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Minority shareholders of distressed retail chain Uniwide are trying desperately to recover part of their hard-earned investments.
Recently, some 500 stockholders of Uniwide filed a case in court, seeking millions of pesos worth of damages from Uniwide and its partner in the project called Coastal Mall on Roxas Boulevard in Las Piñas.
That “partner” happened to be the land owner of the mall site, the one called MBDC, or the Manila Bay Development Corp., supposedly controlled by Jacinto Ng Sr., who in turn also owns National Biscuit Co., or Nabisco.
Anyway, as one of the measures to recover at least part of their investments, the minority stockholders also asked the court to order MBDC to renew the lease for Coastal Mall, which they said was the only way for Uniwide to continue operations.
Represented by a certain Brenelie Rualo, the minority stockholders were among the 15,000 or so investors who bought Uniwide shares back in 1996, when Uniwide tapped domestic and international capital markets for its IPO worth P4 billion.
At that time, Uniwide was reputed to be the biggest retail business in the country, operating more than 50 retail outlets in Metro Manila, with roughly 3,000 employees, enjoying a yearly cash flow of about P20 billion.
The founder of the Uniwide group was Jimmy Gow, who started the business with the first Uniwide textile bargain store in Binondo, parlaying the small business into other lines such as warehouse clubs and real estate ventures.
But in 1997, the Asian financial crisis struck, weakening the finances of the entire Uniwide group that borrowed heavily, partly to construct that very same mall in the reclaimed area in Las Piñas.
The Gow family ran to the SEC for help. The SEC put Uniwide under receivership, thus keeping its assets and business intact, aiming to help the group eventually repay its debts.
After more than 14 years under SEC rehab, however, the commission en banc last May ordered the dissolution of Uniwide. The Gow family of course objected to the SEC move, noting that the SEC-appointed receiver found the rehabilitation “viable.”
The minority stockholders also filed a derivative suit for damages amounting to some P100 million in the Parañaque court, on top of moral damages.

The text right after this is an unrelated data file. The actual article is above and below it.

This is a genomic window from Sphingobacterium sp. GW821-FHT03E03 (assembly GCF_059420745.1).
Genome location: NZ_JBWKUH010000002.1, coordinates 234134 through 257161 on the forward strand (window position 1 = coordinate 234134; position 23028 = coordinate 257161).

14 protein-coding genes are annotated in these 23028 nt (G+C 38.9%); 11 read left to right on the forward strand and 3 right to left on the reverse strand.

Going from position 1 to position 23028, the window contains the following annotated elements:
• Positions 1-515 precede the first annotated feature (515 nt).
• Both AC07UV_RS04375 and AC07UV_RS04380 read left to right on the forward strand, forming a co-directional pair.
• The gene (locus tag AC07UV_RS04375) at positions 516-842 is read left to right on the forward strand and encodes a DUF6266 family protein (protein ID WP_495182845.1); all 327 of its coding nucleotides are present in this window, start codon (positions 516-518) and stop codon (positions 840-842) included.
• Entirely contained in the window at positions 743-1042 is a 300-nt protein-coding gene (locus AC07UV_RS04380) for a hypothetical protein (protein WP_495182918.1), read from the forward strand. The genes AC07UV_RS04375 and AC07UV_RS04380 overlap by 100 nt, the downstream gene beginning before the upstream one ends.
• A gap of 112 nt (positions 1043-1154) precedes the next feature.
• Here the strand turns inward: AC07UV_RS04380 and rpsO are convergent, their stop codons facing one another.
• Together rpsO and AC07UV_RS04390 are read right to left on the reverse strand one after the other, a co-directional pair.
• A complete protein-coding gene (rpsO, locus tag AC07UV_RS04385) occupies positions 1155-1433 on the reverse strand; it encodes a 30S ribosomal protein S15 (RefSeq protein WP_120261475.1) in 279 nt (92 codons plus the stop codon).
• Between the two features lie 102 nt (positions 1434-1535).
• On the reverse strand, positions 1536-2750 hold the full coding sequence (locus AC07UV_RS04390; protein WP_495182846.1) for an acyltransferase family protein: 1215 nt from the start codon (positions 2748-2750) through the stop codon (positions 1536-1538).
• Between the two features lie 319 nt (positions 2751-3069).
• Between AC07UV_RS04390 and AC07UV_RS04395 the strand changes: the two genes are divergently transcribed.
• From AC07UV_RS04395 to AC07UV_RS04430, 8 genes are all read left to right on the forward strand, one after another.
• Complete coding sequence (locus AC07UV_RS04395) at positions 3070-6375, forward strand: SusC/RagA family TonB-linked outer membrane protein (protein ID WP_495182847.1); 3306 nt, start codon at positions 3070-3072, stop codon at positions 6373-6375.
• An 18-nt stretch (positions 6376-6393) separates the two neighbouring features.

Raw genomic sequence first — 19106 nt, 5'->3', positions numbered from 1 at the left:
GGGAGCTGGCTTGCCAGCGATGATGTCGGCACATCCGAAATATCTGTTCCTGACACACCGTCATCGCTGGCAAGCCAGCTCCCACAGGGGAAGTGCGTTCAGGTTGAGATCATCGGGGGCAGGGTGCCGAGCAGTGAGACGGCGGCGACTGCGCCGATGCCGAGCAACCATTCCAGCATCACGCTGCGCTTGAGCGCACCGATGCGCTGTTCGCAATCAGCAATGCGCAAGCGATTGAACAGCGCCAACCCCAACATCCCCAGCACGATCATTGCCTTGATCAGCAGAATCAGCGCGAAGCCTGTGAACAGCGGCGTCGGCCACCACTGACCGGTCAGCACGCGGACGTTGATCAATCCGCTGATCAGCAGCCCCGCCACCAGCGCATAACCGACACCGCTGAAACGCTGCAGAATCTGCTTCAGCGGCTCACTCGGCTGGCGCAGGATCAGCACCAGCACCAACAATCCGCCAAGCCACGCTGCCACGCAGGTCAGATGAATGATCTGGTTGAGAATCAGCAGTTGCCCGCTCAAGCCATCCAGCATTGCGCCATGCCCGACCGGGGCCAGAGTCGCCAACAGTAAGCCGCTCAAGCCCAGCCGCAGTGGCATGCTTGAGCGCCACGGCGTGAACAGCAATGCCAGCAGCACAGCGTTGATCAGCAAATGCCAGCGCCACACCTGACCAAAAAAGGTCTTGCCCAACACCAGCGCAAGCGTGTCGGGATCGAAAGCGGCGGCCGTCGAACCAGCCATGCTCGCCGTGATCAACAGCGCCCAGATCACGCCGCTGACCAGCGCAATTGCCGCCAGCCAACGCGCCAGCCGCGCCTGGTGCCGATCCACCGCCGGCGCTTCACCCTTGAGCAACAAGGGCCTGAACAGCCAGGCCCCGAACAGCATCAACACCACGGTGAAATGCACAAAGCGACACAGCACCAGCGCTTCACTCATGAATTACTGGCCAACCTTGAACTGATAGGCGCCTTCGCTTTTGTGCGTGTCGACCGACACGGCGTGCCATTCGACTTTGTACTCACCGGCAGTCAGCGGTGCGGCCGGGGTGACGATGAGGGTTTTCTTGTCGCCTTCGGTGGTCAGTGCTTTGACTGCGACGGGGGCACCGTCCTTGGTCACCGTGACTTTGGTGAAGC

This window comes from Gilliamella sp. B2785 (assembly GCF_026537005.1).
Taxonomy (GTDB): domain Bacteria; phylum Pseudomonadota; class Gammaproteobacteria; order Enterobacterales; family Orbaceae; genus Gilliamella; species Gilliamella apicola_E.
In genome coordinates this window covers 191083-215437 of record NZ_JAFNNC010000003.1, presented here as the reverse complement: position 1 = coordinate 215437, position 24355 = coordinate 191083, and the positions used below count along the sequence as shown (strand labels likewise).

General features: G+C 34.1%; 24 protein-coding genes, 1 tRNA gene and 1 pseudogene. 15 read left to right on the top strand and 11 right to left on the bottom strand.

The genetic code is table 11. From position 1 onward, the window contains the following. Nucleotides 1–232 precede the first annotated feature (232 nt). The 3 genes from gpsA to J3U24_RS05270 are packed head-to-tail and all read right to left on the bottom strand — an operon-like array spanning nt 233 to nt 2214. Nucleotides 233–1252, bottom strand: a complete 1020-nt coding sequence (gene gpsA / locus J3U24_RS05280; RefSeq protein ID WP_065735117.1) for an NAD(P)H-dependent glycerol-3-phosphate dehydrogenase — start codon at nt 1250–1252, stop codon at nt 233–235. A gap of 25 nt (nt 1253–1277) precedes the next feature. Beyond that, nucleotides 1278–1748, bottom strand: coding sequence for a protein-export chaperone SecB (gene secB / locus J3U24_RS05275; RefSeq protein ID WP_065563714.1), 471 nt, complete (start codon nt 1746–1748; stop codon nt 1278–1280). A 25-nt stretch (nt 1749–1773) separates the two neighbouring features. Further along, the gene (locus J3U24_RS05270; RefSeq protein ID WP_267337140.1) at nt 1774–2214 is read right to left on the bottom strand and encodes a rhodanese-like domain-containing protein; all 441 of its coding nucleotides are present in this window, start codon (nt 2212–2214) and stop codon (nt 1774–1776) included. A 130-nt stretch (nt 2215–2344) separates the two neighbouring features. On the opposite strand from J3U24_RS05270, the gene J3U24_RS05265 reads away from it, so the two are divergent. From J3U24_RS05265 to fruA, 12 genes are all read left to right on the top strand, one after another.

In effect, they argued that small stockholders were fried by the lopsided deal between Uniwide and MBDC in the Coastal Mall project, claiming it was a flawed contract that MBDC was able to force upon Uniwide with the help of key executives of Uniwide.
The small stockholders said lot owner MBDC leased to Uniwide some 20 hectares in the reclaimed area for 20 years, as the site for Coastal Mall that would be designed to be the biggest shopping mall in the country at that time.
All of a sudden, MBDC supposedly reduced the area leased to 10 hectares, apparently because the government’s road project called Macapagal Boulevard ate into the property of MBDC intended for the mall.
They claimed that MBDC still pursued the contract with Uniwide for the lease of the original 20 hectares without disclosing to Uniwide the upcoming road project of the government.
The group of small stockholders alleged a “conspiracy” between MBDC and two executives of Uniwide.
The small stockholders claimed that the two Uniwide executives, who were in control of the group’s funds, authorized the payment of about P380 million in supposed rentals to MBDC for the 10-hectare lease.
Worse, according to the small fries, the two executives even authorized payments of full rentals to MBDC, even while Uniwide was already under SEC receivership.
Now, it seemed that MBDC was even poised to take control of the Coastal Mall when it filed a P700-million “eviction” case against Uniwide before the Metropolitan Trial Court (MTC) in Parañaque.
Uniwide then ran to the Regional Trial Cout in Parañaque, asking that the court release Uniwide from the “onerous terms” of its contract with MBDC.
And the court ruled that MBDC indeed was “well-paid of the rentals albeit without doing good its part of the bargain.” In short, Uniwide won the case against MBDC.
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